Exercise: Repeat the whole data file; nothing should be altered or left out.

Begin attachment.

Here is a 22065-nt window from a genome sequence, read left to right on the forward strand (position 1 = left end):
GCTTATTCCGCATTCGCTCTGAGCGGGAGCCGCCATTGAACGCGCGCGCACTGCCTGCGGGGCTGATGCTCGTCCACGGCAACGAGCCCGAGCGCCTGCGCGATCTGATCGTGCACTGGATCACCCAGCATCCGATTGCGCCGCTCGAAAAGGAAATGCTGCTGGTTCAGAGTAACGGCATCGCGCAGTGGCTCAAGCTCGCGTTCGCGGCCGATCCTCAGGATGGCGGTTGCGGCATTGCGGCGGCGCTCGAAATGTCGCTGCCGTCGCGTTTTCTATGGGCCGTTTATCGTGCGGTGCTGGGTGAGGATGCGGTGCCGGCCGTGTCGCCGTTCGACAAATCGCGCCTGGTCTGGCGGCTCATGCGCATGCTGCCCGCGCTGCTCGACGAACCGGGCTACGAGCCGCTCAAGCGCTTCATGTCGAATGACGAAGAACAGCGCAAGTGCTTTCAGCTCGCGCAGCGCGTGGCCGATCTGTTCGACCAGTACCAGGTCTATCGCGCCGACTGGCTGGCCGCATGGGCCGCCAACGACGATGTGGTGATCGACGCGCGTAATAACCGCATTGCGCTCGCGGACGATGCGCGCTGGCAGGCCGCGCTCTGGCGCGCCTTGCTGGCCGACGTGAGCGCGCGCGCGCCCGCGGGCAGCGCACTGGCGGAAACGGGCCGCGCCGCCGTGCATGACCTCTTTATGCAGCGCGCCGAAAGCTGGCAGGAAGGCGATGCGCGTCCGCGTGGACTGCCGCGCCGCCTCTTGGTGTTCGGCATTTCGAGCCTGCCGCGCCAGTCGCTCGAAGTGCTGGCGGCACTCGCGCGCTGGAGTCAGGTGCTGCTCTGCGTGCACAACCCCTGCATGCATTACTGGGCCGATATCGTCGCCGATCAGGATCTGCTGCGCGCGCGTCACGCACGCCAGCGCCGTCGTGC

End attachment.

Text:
Here is a 22065-nt window from a genome sequence, read left to right on the forward strand (position 1 = left end):
GCTTATTCCGCATTCGCTCTGAGCGGGAGCCGCCATTGAACGCGCGCGCACTGCCTGCGGGGCTGATGCTCGTCCACGGCAACGAGCCCGAGCGCCTGCGCGATCTGATCGTGCACTGGATCACCCAGCATCCGATTGCGCCGCTCGAAAAGGAAATGCTGCTGGTTCAGAGTAACGGCATCGCGCAGTGGCTCAAGCTCGCGTTCGCGGCCGATCCTCAGGATGGCGGTTGCGGCATTGCGGCGGCGCTCGAAATGTCGCTGCCGTCGCGTTTTCTATGGGCCGTTTATCGTGCGGTGCTGGGTGAGGATGCGGTGCCGGCCGTGTCGCCGTTCGACAAATCGCGCCTGGTCTGGCGGCTCATGCGCATGCTGCCCGCGCTGCTCGACGAACCGGGCTACGAGCCGCTCAAGCGCTTCATGTCGAATGACGAAGAACAGCGCAAGTGCTTTCAGCTCGCGCAGCGCGTGGCCGATCTGTTCGACCAGTACCAGGTCTATCGCGCCGACTGGCTGGCCGCATGGGCCGCCAACGACGATGTGGTGATCGACGCGCGTAATAACCGCATTGCGCTCGCGGACGATGCGCGCTGGCAGGCCGCGCTCTGGCGCGCCTTGCTGGCCGACGTGAGCGCGCGCGCGCCCGCGGGCAGCGCACTGGCGGAAACGGGCCGCGCCGCCGTGCATGACCTCTTTATGCAGCGCGCCGAAAGCTGGCAGGAAGGCGATGCGCGTCCGCGTGGACTGCCGCGCCGCCTCTTGGTGTTCGGCATTTCGAGCCTGCCGCGCCAGTCGCTCGAAGTGCTGGCGGCACTCGCGCGCTGGAGTCAGGTGCTGCTCTGCGTGCACAACCCCTGCATGCATTACTGGGCCGATATCGTCGCCGATCAGGATCTGCTGCGCGCGCGTCACGCACGCCAGCGCCGTCGTGC